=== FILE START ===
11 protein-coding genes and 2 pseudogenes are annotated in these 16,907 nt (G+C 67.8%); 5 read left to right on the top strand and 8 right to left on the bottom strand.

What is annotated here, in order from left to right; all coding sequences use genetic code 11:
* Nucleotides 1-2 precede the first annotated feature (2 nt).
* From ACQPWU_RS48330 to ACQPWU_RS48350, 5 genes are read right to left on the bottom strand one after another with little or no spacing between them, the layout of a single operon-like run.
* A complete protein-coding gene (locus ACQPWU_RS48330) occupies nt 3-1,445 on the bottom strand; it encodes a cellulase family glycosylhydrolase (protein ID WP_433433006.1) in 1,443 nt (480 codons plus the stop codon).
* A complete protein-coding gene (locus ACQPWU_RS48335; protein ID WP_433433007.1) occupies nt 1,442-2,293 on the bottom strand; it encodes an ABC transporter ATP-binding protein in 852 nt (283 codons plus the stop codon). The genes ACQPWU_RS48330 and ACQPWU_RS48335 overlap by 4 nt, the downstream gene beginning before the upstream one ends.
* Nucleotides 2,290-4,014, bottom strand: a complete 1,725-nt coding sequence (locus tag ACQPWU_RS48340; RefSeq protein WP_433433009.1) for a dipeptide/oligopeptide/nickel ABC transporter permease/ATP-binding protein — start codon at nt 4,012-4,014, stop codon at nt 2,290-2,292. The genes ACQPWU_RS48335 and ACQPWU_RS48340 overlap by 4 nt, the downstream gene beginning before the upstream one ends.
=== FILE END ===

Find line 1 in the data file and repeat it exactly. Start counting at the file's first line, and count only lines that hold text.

11 protein-coding genes and 2 pseudogenes are annotated in these 16,907 nt (G+C 67.8%); 5 read left to right on the top strand and 8 right to left on the bottom strand.